The degree of regulation permitted governmental entities varies with the classification of the business and the authority under which it is passed. The right of the State to control and regulate alcoholic beverages is long established, and the State may prohibit it entirely. STATE EX REL. SHANNON v. SPONBURGH, 66 Wn.2d 135, 401 P.2d 635 (1965); STATE EX REL. THORNBURY v. GREGORY, 191 Wash. 70, 70 P.2d 788 (1937). Businesses which involve some social or economic evil, including liquor, may be regulated to a greater extent than ordinary business pursuits conducted on private property. SEATTLE v. BITTNER, 81 Wn.2d 747, 505 P.2d 126 (1973). Some conduct, otherwise constitutionally protected, may be prohibited by a state under its broad powers of regulation of liquor. CALIFORNIA v. LARUE, 409 U.S. 109, 34 L. Ed. 2d 342, 93 S. Ct. 390 (1972). We recognized in SEATTLE v. HINKLEY, 83 Wn.2d 205, 208, 517 P.2d 592 (1973) that the power of the State to regulate liquor has been extended to municipalities under RCW 66.08.120 and RCW 66.28.080.

The powers of a municipality to regulate are not without limit. Const. art. 11, 11 authorizes cities to adopt ordinances in the exercise of their police power so long as they are not in conflict with the state constitution or general laws, and further provided the state enactment does not show on its face that it was intended to be exclusive. STATE v. LUNDQUIST, 60 Wn.2d 397, 374 P.2d 246 (1962). The ordinance must bear a reasonable relation to a lawful purpose - the promotion of health, welfare, safety, or morals. LUNDQUIST, at 400. The power of a political subdivision is limited strictly to that granted by the Legislature. STATE EX REL. BAIN v. CLALLAM CY. BD. OF CY. COMM'RS, 77 Wn.2d 542, 463 P.2d 617 (1970); STATE EX REL. KING CY. v. SUPERIOR COURT, 33 Wn.2d 76, 204 P.2d 514 (1949).

The Legislature has preempted the field of liquor licensing and taxation, but granted municipalities power to adopt police ordinances and regulations not in conflict with RCW Title 66 or regulations made by the Liquor Control Board. RCW 66.08.120. 2


2 RCW 66.08.120 provides:

      "No municipality or county shall have power to license the sale of, or impose an excise tax upon, liquor as defined in this title, or to license the sale or distribution thereof in any manner; and any power now conferred by law on any municipality or county to license premises which may be licensed under this section, or to impose an excise tax upon liquor, or to license the sale and distribution thereof, as defined in this title, shall be suspended and shall be of no further effect: PROVIDED, That municipalities and counties shall have power to adopt police ordinances and regulations not in conflict with this title or with the regulations made by the board."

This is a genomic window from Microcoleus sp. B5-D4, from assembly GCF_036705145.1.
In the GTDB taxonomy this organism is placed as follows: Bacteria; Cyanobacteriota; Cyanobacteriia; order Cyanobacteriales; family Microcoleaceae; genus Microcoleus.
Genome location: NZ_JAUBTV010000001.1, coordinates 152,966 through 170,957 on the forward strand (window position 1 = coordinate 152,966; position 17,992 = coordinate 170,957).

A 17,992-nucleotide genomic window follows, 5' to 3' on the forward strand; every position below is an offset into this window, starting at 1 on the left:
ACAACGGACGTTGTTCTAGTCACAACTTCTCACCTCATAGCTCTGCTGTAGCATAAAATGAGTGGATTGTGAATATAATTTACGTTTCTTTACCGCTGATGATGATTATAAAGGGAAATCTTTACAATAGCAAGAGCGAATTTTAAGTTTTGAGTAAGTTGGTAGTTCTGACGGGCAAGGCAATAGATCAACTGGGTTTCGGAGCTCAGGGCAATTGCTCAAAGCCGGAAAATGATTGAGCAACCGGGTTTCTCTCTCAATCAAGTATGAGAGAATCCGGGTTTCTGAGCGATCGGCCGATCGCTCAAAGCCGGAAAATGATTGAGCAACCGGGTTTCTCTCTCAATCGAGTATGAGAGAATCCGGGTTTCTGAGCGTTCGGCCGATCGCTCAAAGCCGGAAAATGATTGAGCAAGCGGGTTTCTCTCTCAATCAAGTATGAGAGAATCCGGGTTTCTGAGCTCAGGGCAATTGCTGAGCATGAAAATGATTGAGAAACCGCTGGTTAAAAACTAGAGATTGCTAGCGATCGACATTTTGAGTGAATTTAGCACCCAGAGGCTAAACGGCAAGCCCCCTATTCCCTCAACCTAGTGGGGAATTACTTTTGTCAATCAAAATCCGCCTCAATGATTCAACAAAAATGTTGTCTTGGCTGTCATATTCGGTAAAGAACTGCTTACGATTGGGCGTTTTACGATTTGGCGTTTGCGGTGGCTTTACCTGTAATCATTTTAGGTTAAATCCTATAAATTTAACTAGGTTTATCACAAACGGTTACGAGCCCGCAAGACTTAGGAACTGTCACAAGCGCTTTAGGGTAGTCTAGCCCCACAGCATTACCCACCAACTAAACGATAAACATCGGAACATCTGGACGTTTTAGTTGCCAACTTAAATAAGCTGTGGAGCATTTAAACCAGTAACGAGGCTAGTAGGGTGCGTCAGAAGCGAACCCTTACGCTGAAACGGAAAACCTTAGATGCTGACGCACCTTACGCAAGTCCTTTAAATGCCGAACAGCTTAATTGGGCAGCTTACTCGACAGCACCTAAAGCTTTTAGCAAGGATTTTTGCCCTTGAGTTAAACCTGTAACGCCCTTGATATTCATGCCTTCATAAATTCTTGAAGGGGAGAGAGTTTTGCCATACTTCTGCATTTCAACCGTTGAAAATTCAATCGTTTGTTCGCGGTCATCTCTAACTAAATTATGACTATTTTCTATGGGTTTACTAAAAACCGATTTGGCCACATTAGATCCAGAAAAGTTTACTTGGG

RCW Title 66 is an exercise of police power for the protection of the health, welfare, peace, morals, and safety of the people of the state. RCW 66.08.010. Thus, any ordinance enacted by a municipality which regulates liquor must first not conflict with other provisions of RCW Title 66 and, second, must be reasonably related to the legitimate exercise of police power. SEE ALSO STATE v. SEATTLE, 94 Wn.2d 162, 615 P.2d 461 (1980); MARKHAM ADVERTISING CO. v. STATE, 73 Wn.2d 405, 439 P.2d 248 (1968), APPEAL DISMISSED, 393 U.S. 316 (1969).

Lynden's ordinance, 3


3 In 1981, Lynden adopted ordinance 633 amending chapter 5.04 of the Lynden Municipal Code, as follows:

      "5.04.035 Dancing Prohibited - When. Dancing, either singly, or in groups of two (2) or more persons, is prohibited in any establishment where beer, wine or other intoxicating beverages are sold for on-premises consumption."


prohibiting all dancing on state licensed premises, conflicts with state law. We have said that a conflict exists when "'. . . the ordinance permits or licenses that which the statute forbids and prohibits, and vice versa . . . Judged by such a test, an ordinance is in conflict if it forbids that which the statute permits'." SNOHOMISH CY. v. STATE, 97 Wn.2d 646, 649, 648 P.2d 430 (1982), quoting STATE v. LUNDQUIST, SUPRA. RCW 66.28.080 permits dancing on licensed premises under some circumstances. Lynden's ordinance forbids dancing under all circumstances.

RCW 66.28.080 provides, in part: